The Unexpected Way We Might Prevent An Asteroid From Hitting Earth

One of the favorite themes of disaster movies is imagining the result of an asteroid (made from rocky materials and metals) or a comet (made from rocky materials, dust, and ice) on course for Earth and potentially wiping out life as is believed to have happened to the dinosaurs. It's widely accepted that dinosaurs were made extinct when an asteroid about 6 to 9 miles wide collided with the Earth, leaving a massive crater about 93 miles wide and 12 miles deep. This event occurred at least 66 million years ago, which, thankfully for our existence, not only allowed humankind to propagate but also shows that these extinction-level events (ELEs) are not especially common.

While the chances of something similar happening to Earth again anytime soon are relatively low, NASA scientists, among others, are reassuringly keeping an eye on things for us regardless. The Center for Near Earth Object Studies (CNEOS), which is located at NASA's Jet Propulsion Laboratory (JPL) in California, has been undertaking a comprehensive analysis of the probabilities of Near-Earth Objects (NEOs), which are asteroids and comets that could have close encounters with Earth over the next century. CNEOS reports to the impressively named NASA Planetary Defense Coordination Office (PDCO) located in Washington, D.C. PDCO focuses its efforts on developing strategies and technologies for countering asteroids or comets identified as potentially hazardous objects (PHOs), which includes some methods you might think would only happen in a Hollywood blockbuster.

Deflection or nukes

According to planetary scientist Detlef Koschny, we have mapped 90% of asteroids that are 1 kilometer in size or larger, with scientists confident that none of these poses a threat to Earth anytime in the next 100 years (via However, should an asteroid smaller than 1 kilometer threaten Earth over this time, scientists have been hard at work developing strategies to counter any such threat. NASA is partnering with the Johns Hopkins Applied Physics Laboratory (APL) on a mission called the Double Asteroid Redirection Test (DART), which will attempt to redirect an asteroid this September. The spacecraft will smash into an asteroid 530 feet in diameter. The force of the impact will be the equivalent of three tons of TNT, deflecting the asteroid out of its current trajectory.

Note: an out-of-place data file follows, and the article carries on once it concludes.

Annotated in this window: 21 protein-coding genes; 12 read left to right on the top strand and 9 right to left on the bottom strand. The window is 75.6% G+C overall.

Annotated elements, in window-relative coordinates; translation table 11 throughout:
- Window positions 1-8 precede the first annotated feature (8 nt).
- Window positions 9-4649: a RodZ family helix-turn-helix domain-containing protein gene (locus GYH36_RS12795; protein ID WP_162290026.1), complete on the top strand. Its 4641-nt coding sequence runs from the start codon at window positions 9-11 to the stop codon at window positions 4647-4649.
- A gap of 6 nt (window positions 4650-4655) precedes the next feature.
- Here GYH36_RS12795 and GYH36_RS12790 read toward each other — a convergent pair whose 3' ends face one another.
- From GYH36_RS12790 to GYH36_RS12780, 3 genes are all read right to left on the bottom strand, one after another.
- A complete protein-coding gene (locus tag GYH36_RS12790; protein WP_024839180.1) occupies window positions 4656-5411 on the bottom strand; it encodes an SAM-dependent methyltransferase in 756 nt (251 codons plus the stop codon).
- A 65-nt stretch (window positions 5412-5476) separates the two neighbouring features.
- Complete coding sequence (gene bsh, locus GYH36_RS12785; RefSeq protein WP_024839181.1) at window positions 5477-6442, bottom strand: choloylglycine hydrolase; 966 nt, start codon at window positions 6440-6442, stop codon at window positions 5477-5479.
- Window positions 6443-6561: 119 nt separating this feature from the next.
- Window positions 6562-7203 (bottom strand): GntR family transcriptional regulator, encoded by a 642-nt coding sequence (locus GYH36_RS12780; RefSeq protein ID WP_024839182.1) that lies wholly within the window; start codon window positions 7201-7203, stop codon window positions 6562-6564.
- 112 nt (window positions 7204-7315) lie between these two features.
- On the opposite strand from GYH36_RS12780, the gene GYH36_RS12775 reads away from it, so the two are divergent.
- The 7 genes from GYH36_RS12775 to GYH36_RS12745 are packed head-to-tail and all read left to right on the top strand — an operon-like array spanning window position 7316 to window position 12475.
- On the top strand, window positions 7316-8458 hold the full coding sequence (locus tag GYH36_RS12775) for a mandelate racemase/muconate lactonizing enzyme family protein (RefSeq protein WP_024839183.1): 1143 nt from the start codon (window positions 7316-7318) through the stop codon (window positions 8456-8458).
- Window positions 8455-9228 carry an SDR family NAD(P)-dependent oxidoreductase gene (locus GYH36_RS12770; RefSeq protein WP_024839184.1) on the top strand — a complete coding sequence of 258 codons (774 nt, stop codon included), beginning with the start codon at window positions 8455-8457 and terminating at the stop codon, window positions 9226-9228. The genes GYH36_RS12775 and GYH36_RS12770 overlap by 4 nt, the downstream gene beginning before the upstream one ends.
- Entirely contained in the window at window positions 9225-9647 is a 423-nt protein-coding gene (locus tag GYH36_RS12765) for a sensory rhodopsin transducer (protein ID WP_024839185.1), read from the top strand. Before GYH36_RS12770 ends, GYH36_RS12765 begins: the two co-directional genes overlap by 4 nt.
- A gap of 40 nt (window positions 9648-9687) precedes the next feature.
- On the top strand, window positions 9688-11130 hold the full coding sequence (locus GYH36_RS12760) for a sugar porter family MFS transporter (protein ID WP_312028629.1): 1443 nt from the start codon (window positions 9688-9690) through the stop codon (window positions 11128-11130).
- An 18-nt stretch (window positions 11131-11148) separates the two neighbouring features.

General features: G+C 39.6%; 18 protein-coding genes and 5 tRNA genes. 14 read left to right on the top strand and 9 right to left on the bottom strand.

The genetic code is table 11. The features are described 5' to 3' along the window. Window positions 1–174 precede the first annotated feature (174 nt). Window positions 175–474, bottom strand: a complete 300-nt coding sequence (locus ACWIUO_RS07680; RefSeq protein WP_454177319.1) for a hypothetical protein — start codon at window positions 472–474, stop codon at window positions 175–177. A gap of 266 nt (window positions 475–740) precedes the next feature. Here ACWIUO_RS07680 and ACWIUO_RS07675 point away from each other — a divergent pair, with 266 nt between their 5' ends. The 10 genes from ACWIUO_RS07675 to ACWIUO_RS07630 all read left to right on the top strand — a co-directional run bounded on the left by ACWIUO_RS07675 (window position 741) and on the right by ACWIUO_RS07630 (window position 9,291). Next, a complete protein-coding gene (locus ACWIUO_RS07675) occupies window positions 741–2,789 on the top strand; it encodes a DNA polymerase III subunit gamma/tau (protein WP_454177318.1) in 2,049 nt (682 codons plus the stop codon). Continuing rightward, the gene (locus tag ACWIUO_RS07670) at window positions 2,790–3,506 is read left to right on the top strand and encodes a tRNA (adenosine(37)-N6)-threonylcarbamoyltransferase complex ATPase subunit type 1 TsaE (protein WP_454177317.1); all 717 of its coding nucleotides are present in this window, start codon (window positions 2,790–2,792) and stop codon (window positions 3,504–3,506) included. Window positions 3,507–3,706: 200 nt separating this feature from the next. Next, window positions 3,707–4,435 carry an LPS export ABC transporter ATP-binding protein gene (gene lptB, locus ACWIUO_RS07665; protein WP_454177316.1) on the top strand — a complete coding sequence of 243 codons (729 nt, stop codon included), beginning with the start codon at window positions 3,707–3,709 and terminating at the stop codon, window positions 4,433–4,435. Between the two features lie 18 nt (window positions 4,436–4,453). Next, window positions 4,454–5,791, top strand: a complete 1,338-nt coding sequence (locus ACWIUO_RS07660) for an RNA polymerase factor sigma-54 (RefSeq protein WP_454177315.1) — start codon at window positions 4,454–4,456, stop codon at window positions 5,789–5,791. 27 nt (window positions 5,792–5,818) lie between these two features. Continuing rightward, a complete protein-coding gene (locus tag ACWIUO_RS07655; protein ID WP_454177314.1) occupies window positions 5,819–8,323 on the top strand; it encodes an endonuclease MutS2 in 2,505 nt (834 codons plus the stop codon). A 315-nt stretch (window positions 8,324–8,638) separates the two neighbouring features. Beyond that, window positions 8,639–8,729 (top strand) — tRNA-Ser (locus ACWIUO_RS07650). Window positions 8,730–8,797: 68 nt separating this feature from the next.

In the case of a genuine threat, the plan would be to detect the danger early enough to put together a deflection mission such as the NASA DART project. However, should such a mission fail, or should an impending collision with an asteroid only be detected within one year from a potential impact, more drastic measures will need to be taken. This would involve the launch of a targeted nuclear strike on the asteroid, which a study published in 2021 shows could indeed be successful in obliterating it. The scientists developed a simulation revealing a 1-megaton nuclear warhead would stop at least 99% of the impacting mass of an asteroid up to 330 feet wide. Asteroid: 0 – Humanity: 1.

Eyes will be on Apophis on April 13, 2029

The biggest asteroid to come into our backyard in the next few years will be Apophis, which is 1,100 feet wide. In fact, its trajectory will bring it so close to Earth that we will even be able to see it in the sky from some parts of the planet. Calculations have it passing within a mere 20,000 miles of Earth, which puts it in the vicinity of the orbit of satellites — yes, that close. This is classified by NASA as a close encounter, but not a potential impact, which is defined as an object that has a greater than a 1% chance of hitting us. 

However, in the case of Apophis, NASA has determined that it will not have any likelihood of actually striking Earth for at least the next 100 years. It had been thought until recently that there was a small chance of an impact in 2068, but this was ruled out after NASA scientists took powerful radar observations of Apophis when it made a more distant flyby of Earth in March 2021. That said, it is still classified by NASA as a PHO (potentially hazardous object), and it is reassuring to know that scientists are keeping a close eye on it, as well as the over 2,000 similarly classed asteroids near Earth.